Problem: Employee motivation is a mandatory ingredient for success. Yet despite the overwhelming evidence that motivated employees are the cornerstone of a successful organization, in the average workplace, only 29% of employees are actively motivated and engaged in their jobs. That means a whopping 71% are unmotivated and disengaged.
Solution: It starts with your leadership. Maintaining high motivation levels among your staffers is critical. Build a solid foundation and keep your employees motivated by following these strategies:
- Start with clear expectations. The best bosses follow a no-surprises policy. They clearly express goals, processes, responsibilities, rewards and expectations, and they allow employees to ask clarifying questions to increase their understanding. Informed employees are motivated to succeed because they understand what to do and why their efforts matter. More important, their bosses rarely hear excuses like “I didn’t know that was what you wanted.”
- Focus on specific positives. It seems so obvious, and yet so many first-time leaders stumble in this area. Every interaction with employees—even giving corrective feedback—can be motivating if you focus on what employees do right and express why you want them to stick to those high standards.
- Put down the pom-poms. Motivating your employees does not mean you need to be a cheerleader. Go beyond rah-rah praise. Ask questions and really listen to staffers’ answers. Open-ended questions are best—those that staffers cannot answer with a simple “Yes” or “No” stimulate conversation and build relationships. Routine questions like “How’s it going?” usually yield routine answers like “Just fine” or “Good.” Questions such as “What good thing happened to you today?” or “What problems did you solve today?” spur conversation and show staffers that you are interested in them. That is the greatest motivator of all.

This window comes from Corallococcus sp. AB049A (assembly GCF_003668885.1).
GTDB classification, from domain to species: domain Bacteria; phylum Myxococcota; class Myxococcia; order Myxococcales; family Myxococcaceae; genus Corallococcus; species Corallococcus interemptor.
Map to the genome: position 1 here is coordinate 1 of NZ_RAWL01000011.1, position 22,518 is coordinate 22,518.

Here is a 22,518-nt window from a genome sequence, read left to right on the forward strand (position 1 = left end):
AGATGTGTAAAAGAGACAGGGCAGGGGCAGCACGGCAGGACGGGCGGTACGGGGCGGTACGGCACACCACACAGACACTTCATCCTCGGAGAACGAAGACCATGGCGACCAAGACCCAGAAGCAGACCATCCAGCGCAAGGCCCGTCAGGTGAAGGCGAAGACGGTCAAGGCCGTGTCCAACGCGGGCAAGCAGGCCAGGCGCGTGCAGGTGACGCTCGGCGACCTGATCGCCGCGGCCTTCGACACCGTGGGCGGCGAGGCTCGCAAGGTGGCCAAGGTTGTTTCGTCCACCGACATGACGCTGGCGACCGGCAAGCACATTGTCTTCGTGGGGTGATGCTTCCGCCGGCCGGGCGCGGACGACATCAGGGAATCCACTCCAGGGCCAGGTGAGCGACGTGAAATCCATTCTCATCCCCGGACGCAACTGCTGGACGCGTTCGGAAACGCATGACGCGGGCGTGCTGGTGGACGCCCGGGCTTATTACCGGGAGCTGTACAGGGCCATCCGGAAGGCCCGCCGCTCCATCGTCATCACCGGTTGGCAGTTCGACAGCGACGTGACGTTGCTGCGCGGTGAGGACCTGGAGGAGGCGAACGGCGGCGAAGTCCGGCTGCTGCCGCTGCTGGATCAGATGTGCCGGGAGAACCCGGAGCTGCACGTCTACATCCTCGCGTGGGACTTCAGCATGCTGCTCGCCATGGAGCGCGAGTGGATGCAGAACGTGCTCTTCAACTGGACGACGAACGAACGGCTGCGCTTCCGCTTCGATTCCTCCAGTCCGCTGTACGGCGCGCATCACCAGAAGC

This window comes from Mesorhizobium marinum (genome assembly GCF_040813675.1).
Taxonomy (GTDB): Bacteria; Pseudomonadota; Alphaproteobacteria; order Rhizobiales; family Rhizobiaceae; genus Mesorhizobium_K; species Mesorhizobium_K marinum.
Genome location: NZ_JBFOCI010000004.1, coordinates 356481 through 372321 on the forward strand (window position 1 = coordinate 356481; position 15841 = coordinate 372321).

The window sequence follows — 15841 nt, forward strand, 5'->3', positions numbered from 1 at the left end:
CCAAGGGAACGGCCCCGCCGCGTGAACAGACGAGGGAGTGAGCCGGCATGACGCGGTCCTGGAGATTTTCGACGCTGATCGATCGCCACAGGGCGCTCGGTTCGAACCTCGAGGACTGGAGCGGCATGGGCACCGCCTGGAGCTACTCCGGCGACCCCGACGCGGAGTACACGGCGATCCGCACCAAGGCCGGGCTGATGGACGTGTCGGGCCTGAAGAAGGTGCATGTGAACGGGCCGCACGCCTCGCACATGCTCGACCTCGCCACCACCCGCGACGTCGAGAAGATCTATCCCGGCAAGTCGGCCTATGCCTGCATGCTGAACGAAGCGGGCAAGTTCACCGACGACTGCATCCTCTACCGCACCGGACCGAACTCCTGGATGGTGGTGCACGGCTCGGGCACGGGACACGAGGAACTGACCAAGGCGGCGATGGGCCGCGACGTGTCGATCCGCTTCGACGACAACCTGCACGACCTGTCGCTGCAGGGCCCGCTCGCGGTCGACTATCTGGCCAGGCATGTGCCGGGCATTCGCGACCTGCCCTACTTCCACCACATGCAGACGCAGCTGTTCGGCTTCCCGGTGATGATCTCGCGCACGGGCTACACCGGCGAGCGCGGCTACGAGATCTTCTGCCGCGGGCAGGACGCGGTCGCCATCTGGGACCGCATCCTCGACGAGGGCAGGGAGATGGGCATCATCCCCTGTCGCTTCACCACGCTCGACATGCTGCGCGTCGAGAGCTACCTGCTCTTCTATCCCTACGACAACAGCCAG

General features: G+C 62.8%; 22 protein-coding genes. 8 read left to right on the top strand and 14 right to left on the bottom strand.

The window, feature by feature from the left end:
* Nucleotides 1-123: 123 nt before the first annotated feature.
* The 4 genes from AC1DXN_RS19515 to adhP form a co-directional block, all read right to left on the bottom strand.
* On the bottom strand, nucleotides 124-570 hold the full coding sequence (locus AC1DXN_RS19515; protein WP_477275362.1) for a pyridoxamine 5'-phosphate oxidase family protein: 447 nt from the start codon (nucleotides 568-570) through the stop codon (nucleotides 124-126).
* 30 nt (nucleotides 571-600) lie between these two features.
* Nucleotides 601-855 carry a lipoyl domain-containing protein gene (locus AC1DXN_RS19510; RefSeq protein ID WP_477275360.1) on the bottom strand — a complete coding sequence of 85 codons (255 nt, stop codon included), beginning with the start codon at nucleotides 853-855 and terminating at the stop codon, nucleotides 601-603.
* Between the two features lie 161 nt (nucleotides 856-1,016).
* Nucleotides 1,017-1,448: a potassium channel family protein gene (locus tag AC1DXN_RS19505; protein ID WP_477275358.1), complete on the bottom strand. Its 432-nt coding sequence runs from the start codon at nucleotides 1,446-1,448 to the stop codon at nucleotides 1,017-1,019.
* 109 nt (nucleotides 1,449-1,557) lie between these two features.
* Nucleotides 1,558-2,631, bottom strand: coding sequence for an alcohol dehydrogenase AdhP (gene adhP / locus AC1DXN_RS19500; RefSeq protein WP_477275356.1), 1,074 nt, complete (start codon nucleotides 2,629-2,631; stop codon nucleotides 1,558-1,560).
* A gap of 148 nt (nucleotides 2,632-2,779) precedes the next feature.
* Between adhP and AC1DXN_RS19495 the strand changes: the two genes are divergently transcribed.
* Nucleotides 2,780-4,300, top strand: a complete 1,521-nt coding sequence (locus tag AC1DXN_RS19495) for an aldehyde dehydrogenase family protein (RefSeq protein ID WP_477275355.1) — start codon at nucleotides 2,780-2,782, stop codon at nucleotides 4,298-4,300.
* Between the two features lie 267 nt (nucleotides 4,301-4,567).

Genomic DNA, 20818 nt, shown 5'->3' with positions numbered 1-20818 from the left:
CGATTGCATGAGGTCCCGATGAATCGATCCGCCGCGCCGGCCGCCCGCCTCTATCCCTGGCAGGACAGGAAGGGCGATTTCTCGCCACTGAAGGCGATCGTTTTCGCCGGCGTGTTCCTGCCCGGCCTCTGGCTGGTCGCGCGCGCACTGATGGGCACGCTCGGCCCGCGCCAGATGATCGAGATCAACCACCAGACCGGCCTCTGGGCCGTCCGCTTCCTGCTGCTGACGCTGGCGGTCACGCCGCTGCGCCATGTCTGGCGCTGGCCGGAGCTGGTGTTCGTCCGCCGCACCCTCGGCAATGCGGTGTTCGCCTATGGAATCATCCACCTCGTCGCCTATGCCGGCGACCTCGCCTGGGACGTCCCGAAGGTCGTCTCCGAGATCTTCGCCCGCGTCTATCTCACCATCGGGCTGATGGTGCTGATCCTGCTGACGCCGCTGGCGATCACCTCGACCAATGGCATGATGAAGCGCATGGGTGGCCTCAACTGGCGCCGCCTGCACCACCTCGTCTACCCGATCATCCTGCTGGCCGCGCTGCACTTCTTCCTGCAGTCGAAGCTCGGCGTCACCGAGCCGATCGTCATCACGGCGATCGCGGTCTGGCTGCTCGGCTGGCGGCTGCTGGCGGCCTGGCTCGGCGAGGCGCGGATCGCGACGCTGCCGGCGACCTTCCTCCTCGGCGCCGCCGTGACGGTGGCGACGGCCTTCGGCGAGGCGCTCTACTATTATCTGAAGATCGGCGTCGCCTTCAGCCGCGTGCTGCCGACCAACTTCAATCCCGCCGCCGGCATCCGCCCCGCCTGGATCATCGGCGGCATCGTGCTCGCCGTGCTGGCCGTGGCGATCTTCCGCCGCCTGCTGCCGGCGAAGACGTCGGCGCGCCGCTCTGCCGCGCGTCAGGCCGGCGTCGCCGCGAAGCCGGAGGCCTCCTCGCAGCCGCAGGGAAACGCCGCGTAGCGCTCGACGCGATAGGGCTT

When you offer praise: Cite examples of the positive behavior you want to see more of. Example: “I admire that you stay calm under pressure. When that customer was yelling at you, you maintained your cool, calmed him and resolved the problem.”
When you criticize: Refer to positive behaviors you have seen in the past and connect today’s failings to yesterday’s success. Example: “The last time I saw you interact with an irate customer, you remained polite and calm. That is not what happened today. What was different about today’s situation, and what can we do to ensure that you shine in every service interaction?”
This article was pulled from the pages of Bud to Boss™: A New Supervisor’s Guide to Motivation & Recognition, a brand new training resource that provides you with everything you need to turn an unmotivated workforce into a motivated one—and to maintain that motivation well into the future. To learn more about all of our Bud to Boss™ products click here.
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